His Institution of the Garter (1742) is written with sufficient knowledge of the manners that prevailed in the age to which it is referred, and with great elegance of diction; but, for want of
His Imitations of Spenser are very successfully performed, both with respect to the metre, the language, and the fiction; and being engaged at once by the excellence of the sentiments, and the artifice of the copy, the mind has two amusements together. But such compositions are not to be reckoned among the great achievements of intellect, because their effect is local and temporary, they appeal not to reason or passion, but to memory, and presuppose an accidental or artificial state of mind. An imitation
of Spenser is nothing to a reader, however acute, by whom Spenser has never been perused. Works of this kind may deserve praise, as proofs of great industry, and great nicety of observation: but the highest praise, the praise of genius, they cannot claim. The noblest beauties of art are those of which the effect is coextended with rational nature, or at least with the whole circle of polished life; what is less than this can be only pretty, the plaything of fashion, and the amusement of a day.
THERE is in the "Adventurer" a paper of verses given to one of the authors as Mr. West's, and supposed to have been written by him. It should not be concealed, however, that it is printed with Mr. Jago's name in Dodsley's Collection, and is mentioned as his in a letter of Shenstone's. Perhaps West gave it without naming the author; and Hawkesworth, receiving it from him, thought it his; for his he thought it, as he told me, and as he tells the public.
WILLIAM COLLINS was born at Chichester, but unhappily there was no vacancy. This was on the twenty-fifth day of December, about 1720. His father was a hatter of good reputation. He was in 1738, as Dr. Warburton has kindly informed me, admitted scholar of Winchester College, where he was educated by Dr. Burton. His English exercises were better
than his Latin.
He first courted the notice of the public by some verses to "A Lady Weeping," published in "The Gentleman's Magazine."
In 1740, he stood first in the list of the scholars to be received in succession at New College,
the original misfortune of his life. He became a commoner of Queen's College, probably with a scanty maintenance; but was, in about half a year, elected a demy of Magdalen College, where he continued till he had taken a bachelor's degree, and then suddenly left the university; for what reason I know not that he told.
He now (about 1744) came to London a literary adventurer, with many projects in his head, and very little money in his pockets. He designed many works; but his great fault was irresolution; or the frequent calls of immedi.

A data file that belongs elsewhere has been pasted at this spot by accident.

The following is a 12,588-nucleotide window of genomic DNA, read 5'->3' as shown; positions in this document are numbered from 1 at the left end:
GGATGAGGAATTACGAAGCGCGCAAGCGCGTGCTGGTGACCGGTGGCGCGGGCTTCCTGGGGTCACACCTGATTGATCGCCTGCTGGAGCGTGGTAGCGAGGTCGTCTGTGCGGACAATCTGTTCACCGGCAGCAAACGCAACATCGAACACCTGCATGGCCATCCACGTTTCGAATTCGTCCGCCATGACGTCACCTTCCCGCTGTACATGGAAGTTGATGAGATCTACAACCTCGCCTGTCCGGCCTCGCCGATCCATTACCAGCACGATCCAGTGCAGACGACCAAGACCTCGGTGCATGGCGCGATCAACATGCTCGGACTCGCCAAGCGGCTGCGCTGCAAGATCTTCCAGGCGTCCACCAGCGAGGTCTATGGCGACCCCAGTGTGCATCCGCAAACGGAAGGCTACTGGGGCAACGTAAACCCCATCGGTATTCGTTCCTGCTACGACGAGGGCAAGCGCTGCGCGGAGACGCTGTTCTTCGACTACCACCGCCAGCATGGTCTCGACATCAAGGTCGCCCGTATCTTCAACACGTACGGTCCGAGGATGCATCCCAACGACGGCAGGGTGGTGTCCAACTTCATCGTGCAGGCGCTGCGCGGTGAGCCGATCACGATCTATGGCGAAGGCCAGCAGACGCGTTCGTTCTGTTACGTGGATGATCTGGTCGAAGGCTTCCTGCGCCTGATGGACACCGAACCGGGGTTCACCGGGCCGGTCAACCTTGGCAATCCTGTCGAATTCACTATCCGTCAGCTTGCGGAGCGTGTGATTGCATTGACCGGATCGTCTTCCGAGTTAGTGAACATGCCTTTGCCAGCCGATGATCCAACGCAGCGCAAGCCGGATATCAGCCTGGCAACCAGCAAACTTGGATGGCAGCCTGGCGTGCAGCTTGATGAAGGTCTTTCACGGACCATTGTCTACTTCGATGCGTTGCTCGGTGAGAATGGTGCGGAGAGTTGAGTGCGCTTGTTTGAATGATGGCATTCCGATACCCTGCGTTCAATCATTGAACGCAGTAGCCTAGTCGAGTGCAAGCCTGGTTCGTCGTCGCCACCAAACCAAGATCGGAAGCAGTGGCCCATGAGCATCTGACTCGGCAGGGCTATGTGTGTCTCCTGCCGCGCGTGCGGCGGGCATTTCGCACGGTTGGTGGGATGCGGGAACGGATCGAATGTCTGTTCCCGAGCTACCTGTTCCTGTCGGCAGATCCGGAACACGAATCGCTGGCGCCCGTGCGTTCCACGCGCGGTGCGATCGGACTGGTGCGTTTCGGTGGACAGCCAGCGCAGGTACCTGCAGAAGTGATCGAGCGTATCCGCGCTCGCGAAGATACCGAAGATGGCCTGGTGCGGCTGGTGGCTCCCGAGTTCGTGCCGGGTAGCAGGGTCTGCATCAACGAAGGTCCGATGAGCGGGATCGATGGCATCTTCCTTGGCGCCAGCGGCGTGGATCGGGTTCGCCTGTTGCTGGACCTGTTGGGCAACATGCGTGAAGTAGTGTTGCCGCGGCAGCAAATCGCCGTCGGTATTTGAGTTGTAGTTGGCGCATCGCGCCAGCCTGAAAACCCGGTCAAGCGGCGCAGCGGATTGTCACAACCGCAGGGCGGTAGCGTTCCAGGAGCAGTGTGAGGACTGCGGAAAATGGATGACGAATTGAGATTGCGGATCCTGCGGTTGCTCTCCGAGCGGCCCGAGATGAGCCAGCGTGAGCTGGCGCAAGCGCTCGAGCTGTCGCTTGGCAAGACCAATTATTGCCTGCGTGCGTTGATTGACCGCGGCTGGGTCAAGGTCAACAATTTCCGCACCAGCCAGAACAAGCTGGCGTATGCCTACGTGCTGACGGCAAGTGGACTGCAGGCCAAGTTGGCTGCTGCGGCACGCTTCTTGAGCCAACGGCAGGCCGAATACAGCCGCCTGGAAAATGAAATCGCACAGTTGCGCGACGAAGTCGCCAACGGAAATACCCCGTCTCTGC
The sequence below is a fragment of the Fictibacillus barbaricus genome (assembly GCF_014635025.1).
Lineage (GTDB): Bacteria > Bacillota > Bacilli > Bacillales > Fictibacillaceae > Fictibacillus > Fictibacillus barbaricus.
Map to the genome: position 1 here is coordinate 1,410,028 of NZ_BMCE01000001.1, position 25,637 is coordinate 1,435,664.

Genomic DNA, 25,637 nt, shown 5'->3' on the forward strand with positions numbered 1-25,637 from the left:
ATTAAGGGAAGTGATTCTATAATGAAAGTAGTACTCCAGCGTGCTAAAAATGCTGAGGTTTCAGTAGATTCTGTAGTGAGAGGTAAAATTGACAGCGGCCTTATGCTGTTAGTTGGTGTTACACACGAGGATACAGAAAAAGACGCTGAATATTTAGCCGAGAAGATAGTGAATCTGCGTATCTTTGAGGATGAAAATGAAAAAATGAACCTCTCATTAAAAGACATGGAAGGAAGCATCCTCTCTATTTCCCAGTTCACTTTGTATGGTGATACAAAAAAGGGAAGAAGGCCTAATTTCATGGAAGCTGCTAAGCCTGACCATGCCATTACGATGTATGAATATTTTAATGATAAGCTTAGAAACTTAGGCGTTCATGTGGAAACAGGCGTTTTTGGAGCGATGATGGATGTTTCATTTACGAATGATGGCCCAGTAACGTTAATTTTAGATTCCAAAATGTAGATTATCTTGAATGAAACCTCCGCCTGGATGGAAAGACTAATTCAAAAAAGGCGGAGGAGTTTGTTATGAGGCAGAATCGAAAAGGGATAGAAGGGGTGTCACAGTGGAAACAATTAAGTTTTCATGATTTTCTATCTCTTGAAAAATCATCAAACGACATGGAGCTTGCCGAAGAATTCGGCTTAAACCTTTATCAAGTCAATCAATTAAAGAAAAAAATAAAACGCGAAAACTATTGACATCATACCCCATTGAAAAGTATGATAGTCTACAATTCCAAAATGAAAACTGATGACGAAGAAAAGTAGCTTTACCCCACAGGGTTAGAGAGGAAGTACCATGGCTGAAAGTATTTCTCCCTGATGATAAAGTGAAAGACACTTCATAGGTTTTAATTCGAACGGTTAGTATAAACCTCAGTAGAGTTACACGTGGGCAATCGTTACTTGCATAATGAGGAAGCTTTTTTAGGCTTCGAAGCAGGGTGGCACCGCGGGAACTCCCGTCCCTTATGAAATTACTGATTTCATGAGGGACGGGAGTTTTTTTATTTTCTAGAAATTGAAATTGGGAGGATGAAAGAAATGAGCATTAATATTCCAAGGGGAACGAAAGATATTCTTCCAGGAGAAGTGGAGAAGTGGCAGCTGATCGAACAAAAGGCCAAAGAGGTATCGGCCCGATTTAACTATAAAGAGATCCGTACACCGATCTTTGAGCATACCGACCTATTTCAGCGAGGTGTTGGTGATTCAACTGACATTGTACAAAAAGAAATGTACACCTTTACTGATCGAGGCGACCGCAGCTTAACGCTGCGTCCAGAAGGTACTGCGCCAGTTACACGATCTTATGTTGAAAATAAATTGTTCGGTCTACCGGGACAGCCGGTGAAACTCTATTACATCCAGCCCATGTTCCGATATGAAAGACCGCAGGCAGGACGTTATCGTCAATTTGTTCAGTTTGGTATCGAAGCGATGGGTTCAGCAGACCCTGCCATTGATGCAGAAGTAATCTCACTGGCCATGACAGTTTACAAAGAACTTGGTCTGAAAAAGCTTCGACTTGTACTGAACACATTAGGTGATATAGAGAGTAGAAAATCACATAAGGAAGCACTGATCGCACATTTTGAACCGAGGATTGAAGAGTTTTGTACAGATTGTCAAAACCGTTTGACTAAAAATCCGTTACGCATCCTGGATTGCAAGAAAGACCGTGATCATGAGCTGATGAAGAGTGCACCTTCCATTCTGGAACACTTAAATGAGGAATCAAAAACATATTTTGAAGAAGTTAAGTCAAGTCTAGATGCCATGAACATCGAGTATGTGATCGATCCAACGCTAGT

ate necessity broke his scheme, and suffered him to pursue no settled purpose. A man doubtful of his dinner, or trembling at a creditor, is not much disposed to abstracted meditation, or remote inquiries. He published proposals for a history of the Revival of Learning; and I have heard him speak with great kindness of Leo the Tenth, and with keen resentment of his tasteless successor. But probably not a page of his history was ever written. He planned several tragedies, but he only planned them. He wrote now and then odes and other poems, and did something, however little.
his inclination than his genius; the grandeur of wildness, and the novelty of extravagance, were always desired by him, but not always attained. Yet, as diligence is never wholly lost, if his efforts sometimes caused harshness and obscurity they likewise produced in happier moments sublimity and splendour. This idea which he had formed of excellence led him to oriental fictions and allegorical imagery, and perhaps, while he was intent upon description, he did not sufficiently cultivate sentiment. His poems are the production of a mind not deficient in fire, nor unfurnished with knowledge either of books or life, but somewhat obstructed in its progress by deviation in quest of mistaken beauties.
"His morals were pure, and his opinions pious: in a long continuance of poverty, and long habits of dissipation, it cannot be expected that any character should be exactly uniform. There is a degree of want by which the freedom of agency is almost destroyed; and long association with fortuitous companions will at last relax the strictness of truth, and abate the fervour of sin
About this time I fell into his company. His appearance was decent and manly; his knowledge considerable, his views extensive, his conversation elegant, and his disposition cheerful. By degrees I gained his confidence; and one day was admitted to him when he was immured by a bailiff, that was prowling in the street. On this occasion recourse was had to the booksellers, who, on the credit of a translation of Aristotle's Poetics, which he engaged to write with a large commentary, advanced as much money as en-cerity. That this man, wise and virtuous as he abled him to escape into the country. He showed me the guineas safe in his hand. Soon afterwards his uncle, Mr. Martin, a lieutenantcolonel, left him about two thousand pounds; a sum which Collins could scarcely think exhaustible, and which he did not live to exhaust. The guineas were then repaid, and the translation neglected.
But man is not born for happiness. Collins, who, while he studied to live, felt no evil but poverty, no sooner lived to study, than his life was assailed by more dreadful calamities, disease and insanity.